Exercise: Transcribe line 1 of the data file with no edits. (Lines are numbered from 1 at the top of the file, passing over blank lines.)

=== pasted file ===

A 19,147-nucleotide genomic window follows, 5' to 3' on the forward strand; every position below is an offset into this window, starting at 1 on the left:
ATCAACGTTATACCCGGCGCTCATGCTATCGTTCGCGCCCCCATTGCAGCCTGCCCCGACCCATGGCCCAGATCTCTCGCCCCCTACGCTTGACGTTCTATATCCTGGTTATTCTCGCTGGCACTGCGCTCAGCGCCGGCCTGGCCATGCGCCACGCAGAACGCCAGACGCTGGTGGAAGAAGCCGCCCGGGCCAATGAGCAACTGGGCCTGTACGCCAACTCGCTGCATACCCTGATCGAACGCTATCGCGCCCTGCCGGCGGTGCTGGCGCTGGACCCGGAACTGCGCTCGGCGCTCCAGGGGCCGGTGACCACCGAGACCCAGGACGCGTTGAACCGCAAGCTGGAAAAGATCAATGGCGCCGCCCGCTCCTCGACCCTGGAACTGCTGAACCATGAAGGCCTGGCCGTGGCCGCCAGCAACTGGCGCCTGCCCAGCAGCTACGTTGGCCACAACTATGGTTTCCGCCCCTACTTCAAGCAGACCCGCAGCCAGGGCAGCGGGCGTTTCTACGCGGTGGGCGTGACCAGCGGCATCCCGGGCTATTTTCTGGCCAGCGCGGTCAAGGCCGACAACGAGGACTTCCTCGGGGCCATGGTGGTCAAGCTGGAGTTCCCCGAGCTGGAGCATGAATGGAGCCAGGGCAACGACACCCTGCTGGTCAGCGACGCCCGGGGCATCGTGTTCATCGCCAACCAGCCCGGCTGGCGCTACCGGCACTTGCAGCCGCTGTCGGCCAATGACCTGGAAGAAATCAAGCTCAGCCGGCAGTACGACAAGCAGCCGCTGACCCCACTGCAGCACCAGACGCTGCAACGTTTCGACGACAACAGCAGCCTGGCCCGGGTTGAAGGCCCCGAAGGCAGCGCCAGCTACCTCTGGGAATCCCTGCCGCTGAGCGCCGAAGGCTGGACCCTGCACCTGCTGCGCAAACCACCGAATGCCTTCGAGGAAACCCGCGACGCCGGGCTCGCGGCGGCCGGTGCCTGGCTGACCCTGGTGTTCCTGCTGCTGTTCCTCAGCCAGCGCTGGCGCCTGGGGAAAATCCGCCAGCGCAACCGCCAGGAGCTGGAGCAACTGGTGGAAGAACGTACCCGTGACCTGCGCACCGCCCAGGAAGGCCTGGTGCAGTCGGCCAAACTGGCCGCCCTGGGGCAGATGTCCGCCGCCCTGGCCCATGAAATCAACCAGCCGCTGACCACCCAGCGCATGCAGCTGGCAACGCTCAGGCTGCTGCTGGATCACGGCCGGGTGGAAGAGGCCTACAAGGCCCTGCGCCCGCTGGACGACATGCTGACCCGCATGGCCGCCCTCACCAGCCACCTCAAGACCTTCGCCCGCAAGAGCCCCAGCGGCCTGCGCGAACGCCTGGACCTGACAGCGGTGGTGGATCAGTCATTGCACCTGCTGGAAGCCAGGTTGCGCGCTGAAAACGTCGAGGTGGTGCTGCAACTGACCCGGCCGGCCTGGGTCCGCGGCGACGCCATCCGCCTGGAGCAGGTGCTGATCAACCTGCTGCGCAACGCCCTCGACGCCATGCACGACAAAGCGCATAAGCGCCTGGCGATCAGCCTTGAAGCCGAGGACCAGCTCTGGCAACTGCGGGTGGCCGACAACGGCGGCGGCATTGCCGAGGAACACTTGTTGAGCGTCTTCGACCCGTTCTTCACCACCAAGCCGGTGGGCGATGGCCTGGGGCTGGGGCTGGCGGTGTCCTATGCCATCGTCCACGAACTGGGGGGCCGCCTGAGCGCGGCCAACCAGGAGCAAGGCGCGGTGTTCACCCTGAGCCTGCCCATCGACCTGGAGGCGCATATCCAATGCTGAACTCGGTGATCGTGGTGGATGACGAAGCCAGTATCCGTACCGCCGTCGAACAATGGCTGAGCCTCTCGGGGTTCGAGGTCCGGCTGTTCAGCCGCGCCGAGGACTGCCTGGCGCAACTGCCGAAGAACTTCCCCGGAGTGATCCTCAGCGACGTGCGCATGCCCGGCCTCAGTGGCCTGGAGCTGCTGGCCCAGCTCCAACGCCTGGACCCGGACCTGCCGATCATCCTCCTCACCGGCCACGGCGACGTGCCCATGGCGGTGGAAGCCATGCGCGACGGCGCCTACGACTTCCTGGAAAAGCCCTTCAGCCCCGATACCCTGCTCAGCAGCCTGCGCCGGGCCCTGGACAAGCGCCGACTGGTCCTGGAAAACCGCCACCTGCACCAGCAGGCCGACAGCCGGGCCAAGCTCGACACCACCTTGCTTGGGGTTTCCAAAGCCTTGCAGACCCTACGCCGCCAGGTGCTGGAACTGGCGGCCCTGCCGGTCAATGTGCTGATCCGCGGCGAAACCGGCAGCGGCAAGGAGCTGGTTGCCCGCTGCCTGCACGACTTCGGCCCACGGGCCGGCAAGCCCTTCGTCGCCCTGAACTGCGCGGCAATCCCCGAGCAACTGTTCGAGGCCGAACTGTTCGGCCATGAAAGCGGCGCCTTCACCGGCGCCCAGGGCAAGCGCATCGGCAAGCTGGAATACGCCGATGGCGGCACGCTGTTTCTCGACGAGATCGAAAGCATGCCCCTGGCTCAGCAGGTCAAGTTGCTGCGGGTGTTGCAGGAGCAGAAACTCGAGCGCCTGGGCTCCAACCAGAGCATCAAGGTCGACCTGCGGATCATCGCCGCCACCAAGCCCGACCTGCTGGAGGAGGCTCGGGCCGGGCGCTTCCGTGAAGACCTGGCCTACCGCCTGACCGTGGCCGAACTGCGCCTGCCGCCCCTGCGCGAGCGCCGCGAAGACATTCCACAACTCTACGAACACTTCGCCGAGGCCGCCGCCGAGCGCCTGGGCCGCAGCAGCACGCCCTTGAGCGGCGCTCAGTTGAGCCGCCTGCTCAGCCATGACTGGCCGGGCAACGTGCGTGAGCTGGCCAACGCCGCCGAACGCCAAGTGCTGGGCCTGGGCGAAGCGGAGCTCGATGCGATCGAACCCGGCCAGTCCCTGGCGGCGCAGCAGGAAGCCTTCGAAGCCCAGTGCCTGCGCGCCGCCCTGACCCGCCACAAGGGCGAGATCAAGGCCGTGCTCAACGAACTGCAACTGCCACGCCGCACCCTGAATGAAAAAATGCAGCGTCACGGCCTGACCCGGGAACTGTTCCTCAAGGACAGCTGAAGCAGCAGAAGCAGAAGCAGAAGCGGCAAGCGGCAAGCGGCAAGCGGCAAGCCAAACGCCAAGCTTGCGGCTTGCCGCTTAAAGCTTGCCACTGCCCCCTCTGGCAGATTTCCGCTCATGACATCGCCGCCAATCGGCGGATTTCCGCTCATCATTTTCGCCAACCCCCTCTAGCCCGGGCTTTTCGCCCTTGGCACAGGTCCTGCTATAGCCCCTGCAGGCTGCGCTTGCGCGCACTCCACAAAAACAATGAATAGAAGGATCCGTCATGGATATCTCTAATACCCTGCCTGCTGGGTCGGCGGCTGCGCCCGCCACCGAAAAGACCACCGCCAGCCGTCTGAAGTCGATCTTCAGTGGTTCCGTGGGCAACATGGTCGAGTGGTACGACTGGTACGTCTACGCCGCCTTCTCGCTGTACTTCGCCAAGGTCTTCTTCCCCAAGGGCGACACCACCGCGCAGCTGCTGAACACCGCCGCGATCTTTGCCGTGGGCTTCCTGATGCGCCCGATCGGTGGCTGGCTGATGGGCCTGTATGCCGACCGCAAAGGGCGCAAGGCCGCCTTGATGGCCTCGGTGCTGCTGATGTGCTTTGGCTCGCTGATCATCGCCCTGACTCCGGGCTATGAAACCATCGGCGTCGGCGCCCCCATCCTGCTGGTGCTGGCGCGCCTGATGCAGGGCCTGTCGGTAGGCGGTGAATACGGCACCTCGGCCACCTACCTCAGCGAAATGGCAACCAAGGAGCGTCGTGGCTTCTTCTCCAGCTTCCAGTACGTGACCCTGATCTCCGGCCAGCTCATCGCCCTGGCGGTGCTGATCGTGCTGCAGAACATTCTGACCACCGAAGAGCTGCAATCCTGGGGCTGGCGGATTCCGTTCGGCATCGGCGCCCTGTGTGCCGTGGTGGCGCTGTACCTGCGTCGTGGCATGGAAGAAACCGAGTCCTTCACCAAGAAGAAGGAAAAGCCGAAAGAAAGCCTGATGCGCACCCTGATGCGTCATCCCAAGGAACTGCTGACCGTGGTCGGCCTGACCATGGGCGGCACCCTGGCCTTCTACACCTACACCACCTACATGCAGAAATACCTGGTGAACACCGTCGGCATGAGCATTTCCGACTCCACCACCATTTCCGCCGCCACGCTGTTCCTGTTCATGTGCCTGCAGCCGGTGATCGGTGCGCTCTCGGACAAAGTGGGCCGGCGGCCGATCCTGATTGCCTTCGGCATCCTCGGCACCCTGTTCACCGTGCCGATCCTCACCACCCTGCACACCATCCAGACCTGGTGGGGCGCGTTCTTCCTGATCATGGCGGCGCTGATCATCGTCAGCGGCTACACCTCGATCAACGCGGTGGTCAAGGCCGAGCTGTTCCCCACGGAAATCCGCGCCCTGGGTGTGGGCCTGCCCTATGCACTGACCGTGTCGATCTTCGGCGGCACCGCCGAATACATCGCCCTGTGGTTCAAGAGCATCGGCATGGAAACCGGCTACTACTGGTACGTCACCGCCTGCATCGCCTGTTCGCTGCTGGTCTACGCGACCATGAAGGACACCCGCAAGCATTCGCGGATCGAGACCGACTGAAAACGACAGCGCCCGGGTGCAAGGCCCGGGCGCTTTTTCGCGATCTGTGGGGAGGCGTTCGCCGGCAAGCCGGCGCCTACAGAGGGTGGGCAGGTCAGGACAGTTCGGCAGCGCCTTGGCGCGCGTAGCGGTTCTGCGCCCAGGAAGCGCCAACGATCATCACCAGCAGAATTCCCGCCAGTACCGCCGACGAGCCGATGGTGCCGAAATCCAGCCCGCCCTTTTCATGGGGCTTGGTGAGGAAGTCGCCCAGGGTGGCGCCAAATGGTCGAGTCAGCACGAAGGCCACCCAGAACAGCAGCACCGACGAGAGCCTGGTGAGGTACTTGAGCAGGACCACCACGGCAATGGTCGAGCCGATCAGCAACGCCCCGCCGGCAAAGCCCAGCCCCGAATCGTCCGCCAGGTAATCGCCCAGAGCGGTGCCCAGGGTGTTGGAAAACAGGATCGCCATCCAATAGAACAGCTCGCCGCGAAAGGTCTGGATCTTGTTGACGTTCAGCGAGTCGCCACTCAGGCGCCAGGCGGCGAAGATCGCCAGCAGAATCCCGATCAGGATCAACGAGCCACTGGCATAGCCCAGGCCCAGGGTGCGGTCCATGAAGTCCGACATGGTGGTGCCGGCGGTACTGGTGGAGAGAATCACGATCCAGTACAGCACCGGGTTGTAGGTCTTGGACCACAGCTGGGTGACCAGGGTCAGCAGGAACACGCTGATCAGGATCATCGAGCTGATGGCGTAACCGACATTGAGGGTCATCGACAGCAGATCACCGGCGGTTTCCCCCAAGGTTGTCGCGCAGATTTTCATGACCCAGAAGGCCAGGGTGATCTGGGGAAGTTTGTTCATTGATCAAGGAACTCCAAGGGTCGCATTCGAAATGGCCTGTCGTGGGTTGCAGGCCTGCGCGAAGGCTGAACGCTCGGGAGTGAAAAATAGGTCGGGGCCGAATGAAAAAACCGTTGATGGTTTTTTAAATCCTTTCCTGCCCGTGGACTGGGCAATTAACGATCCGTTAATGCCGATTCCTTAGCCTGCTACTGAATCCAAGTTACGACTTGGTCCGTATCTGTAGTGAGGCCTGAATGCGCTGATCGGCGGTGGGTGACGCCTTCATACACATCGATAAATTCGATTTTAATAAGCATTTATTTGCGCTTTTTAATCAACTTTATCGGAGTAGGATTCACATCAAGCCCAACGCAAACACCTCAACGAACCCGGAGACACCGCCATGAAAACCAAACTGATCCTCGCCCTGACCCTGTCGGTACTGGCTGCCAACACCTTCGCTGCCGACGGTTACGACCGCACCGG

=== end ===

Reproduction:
A 19,147-nucleotide genomic window follows, 5' to 3' on the forward strand; every position below is an offset into this window, starting at 1 on the left: